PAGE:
Nashville falls into what vexillologists call a “seal on a bedsheet”, or an S.O.B. Imagine you were 200 feet away from this flag, would you be able to see the fine lines? No, you would not, because seals were designed to be stamped on wax, and dipped in fine ink, before being impressed onto paper – one foot in front of your face.
Surely the flag must have some meaning though, right? Actually, it doesn’t, according to the Nashville city website,
“The history and meaning of the old Nashville City emblem of the Native American Indian holding the skull is not known.”
That’s a pretty damn specific thing to have on your flag, representing a city and metro area of 1.8 Million, that means uh… well… nothing in particular. Especially when our city has such a proud heritage, and meaning. We’re the Athens of the South. Music City. The City with Probably At Least 200 Titans Fans Left. Whatever you’d like to call Nashville, it’s not a city without symbols. I mean, for fuck’s sake, even a piece of peppered hot chicken on a white background would be better than this. A depiction of a half-full bushwhacker and a tourist in an ill-fitting cowboy hat? Anything but this.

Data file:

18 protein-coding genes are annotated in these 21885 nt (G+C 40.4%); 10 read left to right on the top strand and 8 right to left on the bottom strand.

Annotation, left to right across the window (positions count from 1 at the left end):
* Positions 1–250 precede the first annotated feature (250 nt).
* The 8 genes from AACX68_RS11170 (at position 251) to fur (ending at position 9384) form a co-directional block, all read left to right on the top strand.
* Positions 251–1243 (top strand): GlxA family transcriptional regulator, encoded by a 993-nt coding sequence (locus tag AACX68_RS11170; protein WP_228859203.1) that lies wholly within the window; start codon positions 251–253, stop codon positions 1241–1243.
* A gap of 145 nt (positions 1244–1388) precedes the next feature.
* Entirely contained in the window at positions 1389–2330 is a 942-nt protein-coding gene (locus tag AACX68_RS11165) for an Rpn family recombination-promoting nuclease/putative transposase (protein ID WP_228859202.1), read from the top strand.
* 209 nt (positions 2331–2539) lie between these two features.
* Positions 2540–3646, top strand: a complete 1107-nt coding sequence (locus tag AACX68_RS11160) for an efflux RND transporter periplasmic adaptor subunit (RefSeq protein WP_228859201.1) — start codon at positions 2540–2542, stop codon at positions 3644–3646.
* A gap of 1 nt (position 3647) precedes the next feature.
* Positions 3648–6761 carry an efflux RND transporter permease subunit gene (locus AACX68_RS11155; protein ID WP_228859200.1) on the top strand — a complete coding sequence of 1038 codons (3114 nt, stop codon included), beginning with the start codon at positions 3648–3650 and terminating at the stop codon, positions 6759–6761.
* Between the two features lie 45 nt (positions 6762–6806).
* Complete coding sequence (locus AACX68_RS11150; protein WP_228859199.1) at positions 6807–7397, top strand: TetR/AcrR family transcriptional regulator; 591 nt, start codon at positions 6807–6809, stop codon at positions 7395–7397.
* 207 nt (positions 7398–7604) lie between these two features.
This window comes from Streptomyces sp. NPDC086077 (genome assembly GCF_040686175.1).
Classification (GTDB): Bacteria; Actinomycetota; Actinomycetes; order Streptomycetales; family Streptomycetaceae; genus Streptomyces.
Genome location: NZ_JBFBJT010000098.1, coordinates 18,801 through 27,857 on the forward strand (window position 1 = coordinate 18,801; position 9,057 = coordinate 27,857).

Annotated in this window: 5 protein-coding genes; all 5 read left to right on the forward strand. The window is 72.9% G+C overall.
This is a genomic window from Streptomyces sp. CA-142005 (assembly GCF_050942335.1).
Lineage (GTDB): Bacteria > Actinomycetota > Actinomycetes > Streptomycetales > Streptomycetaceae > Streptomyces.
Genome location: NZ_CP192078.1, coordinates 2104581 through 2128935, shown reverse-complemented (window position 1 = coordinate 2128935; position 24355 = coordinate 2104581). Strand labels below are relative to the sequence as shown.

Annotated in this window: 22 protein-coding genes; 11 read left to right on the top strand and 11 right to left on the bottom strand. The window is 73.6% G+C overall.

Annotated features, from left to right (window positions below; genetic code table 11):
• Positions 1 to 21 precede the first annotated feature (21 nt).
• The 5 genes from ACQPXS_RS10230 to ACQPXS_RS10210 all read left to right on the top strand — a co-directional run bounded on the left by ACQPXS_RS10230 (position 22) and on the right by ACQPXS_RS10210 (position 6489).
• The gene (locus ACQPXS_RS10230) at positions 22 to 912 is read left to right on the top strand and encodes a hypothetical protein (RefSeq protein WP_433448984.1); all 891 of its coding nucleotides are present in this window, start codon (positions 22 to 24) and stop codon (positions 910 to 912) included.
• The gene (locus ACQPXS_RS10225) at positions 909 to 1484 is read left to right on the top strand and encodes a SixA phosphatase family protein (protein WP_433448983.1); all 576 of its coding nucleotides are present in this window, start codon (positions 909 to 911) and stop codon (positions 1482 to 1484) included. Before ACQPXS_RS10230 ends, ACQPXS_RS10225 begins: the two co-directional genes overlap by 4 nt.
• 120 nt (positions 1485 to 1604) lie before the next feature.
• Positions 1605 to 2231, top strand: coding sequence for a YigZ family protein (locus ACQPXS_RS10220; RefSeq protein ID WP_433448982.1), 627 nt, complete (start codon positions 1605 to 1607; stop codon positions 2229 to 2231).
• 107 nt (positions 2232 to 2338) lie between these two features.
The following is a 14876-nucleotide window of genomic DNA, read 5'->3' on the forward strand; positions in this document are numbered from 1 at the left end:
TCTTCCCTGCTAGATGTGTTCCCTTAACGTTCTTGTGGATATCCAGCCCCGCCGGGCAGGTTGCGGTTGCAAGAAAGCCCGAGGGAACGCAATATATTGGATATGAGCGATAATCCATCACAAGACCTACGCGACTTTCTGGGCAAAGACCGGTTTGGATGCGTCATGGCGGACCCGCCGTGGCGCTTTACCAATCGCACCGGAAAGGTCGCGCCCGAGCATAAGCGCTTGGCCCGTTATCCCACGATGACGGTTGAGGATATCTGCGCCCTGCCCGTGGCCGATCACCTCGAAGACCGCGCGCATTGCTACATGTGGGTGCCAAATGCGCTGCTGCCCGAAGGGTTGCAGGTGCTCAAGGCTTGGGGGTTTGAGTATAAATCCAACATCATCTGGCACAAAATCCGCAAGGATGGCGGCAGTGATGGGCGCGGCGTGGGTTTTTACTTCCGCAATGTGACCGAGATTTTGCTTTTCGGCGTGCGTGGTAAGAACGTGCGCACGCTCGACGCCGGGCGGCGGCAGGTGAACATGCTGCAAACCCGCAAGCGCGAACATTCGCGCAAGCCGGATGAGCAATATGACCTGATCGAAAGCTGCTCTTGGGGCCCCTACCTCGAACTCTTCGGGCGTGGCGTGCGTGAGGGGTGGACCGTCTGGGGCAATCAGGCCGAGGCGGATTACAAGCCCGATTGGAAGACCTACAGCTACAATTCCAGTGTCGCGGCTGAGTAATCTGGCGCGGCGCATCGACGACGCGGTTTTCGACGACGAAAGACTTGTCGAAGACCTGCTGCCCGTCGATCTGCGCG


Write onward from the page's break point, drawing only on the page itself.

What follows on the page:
How did we end up with that seal, and ultimately, that flag? It was Nashville’s first city vote; no – seriously. It was a bunch of politicians just saying, “Well, now that we’ve unified Nashville and Davidson County, let’s get this flag bullshit out of the way. It’s not very important anyway.” So we got a stupid flag.
It’s time to fix that. We have too much heritage in Nashville to waste it on a stupid flag. Observing our existing color scheme as our starting point, or ‘the good flag inside the bad flag, desperately trying to get out‘, I took a stab at what a Nashville flag could look like.